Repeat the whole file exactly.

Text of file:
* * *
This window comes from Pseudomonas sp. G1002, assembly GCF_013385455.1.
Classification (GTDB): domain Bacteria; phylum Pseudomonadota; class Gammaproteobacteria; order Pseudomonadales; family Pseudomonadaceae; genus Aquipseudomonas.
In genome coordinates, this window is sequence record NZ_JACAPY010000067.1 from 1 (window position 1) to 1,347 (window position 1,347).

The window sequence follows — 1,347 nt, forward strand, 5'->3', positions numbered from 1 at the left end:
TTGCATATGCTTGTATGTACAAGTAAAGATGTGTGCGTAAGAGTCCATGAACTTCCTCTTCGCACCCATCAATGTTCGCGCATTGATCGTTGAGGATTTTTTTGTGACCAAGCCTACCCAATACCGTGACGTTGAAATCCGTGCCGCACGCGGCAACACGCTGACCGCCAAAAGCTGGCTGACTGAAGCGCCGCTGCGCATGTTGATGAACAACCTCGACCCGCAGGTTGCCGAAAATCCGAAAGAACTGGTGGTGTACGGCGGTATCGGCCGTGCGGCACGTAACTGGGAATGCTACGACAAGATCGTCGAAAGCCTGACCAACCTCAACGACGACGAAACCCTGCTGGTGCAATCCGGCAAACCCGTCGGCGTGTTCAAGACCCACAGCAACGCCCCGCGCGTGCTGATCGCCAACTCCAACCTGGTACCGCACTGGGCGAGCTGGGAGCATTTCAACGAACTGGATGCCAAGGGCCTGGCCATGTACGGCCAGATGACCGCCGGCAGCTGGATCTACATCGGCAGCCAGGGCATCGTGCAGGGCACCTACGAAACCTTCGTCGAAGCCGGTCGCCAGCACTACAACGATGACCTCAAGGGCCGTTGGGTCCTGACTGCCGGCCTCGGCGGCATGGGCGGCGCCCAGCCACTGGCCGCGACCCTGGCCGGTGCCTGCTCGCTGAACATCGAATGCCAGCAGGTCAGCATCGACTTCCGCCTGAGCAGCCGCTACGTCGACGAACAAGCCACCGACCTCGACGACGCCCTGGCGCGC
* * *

This window comes from Pseudomonas sp. G1002, assembly GCF_013385455.1.
Classification (GTDB): domain Bacteria; phylum Pseudomonadota; class Gammaproteobacteria; order Pseudomonadales; family Pseudomonadaceae; genus Aquipseudomonas.
In genome coordinates, this window is sequence record NZ_JACAPY010000067.1 from 1 (window position 1) to 1,347 (window position 1,347).

The window sequence follows — 1,347 nt, forward strand, 5'->3', positions numbered from 1 at the left end:
TTGCATATGCTTGTATGTACAAGTAAAGATGTGTGCGTAAGAGTCCATGAACTTCCTCTTCGCACCCATCAATGTTCGCGCATTGATCGTTGAGGATTTTTTTGTGACCAAGCCTACCCAATACCGTGACGTTGAAATCCGTGCCGCACGCGGCAACACGCTGACCGCCAAAAGCTGGCTGACTGAAGCGCCGCTGCGCATGTTGATGAACAACCTCGACCCGCAGGTTGCCGAAAATCCGAAAGAACTGGTGGTGTACGGCGGTATCGGCCGTGCGGCACGTAACTGGGAATGCTACGACAAGATCGTCGAAAGCCTGACCAACCTCAACGACGACGAAACCCTGCTGGTGCAATCCGGCAAACCCGTCGGCGTGTTCAAGACCCACAGCAACGCCCCGCGCGTGCTGATCGCCAACTCCAACCTGGTACCGCACTGGGCGAGCTGGGAGCATTTCAACGAACTGGATGCCAAGGGCCTGGCCATGTACGGCCAGATGACCGCCGGCAGCTGGATCTACATCGGCAGCCAGGGCATCGTGCAGGGCACCTACGAAACCTTCGTCGAAGCCGGTCGCCAGCACTACAACGATGACCTCAAGGGCCGTTGGGTCCTGACTGCCGGCCTCGGCGGCATGGGCGGCGCCCAGCCACTGGCCGCGACCCTGGCCGGTGCCTGCTCGCTGAACATCGAATGCCAGCAGGTCAGCATCGACTTCCGCCTGAGCAGCCGCTACGTCGACGAACAAGCCACCGACCTCGACGACGCCCTGGCGCGC